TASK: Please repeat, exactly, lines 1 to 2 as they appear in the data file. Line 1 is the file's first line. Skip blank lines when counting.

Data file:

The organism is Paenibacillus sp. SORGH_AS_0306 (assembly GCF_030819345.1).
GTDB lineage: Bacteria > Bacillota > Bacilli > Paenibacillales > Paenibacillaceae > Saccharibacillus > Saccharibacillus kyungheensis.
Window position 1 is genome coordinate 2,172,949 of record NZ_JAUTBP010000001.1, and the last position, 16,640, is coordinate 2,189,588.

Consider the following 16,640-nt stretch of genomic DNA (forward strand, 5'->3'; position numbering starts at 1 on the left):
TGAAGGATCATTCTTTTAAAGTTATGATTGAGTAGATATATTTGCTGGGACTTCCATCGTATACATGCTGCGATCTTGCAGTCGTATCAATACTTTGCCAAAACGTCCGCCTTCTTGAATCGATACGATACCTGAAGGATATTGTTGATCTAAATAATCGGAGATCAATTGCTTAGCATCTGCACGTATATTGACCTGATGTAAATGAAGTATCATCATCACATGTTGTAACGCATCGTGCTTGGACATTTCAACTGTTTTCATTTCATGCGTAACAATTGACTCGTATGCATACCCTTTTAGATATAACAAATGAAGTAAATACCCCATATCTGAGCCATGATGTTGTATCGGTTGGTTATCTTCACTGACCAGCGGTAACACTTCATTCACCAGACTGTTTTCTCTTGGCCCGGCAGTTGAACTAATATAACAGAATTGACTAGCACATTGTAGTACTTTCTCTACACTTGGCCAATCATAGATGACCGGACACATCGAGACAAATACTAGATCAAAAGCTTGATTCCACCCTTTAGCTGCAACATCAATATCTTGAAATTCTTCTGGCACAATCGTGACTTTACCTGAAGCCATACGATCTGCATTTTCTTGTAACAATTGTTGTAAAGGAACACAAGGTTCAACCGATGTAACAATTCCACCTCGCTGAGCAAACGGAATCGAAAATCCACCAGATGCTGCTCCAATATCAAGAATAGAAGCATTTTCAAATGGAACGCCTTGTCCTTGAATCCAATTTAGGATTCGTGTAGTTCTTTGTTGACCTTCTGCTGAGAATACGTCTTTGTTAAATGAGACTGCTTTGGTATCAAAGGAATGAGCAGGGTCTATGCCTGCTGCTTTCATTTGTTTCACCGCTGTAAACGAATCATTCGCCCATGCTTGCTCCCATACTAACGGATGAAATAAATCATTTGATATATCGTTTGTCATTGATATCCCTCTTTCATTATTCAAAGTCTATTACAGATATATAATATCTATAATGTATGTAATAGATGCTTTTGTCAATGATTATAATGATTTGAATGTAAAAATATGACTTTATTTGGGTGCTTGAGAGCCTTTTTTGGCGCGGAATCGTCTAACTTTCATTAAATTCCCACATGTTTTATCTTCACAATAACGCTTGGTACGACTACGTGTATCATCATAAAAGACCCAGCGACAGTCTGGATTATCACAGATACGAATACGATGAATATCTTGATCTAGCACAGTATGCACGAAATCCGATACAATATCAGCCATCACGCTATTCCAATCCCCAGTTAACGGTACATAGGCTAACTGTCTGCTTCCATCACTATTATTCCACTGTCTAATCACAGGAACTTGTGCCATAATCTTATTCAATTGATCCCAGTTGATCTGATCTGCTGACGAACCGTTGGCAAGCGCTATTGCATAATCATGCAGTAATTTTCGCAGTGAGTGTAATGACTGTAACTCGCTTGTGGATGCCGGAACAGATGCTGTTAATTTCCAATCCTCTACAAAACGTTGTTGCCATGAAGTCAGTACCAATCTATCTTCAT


The organism is Paenibacillus sp. SORGH_AS_0306 (assembly GCF_030819345.1).
GTDB lineage: Bacteria > Bacillota > Bacilli > Paenibacillales > Paenibacillaceae > Saccharibacillus > Saccharibacillus kyungheensis.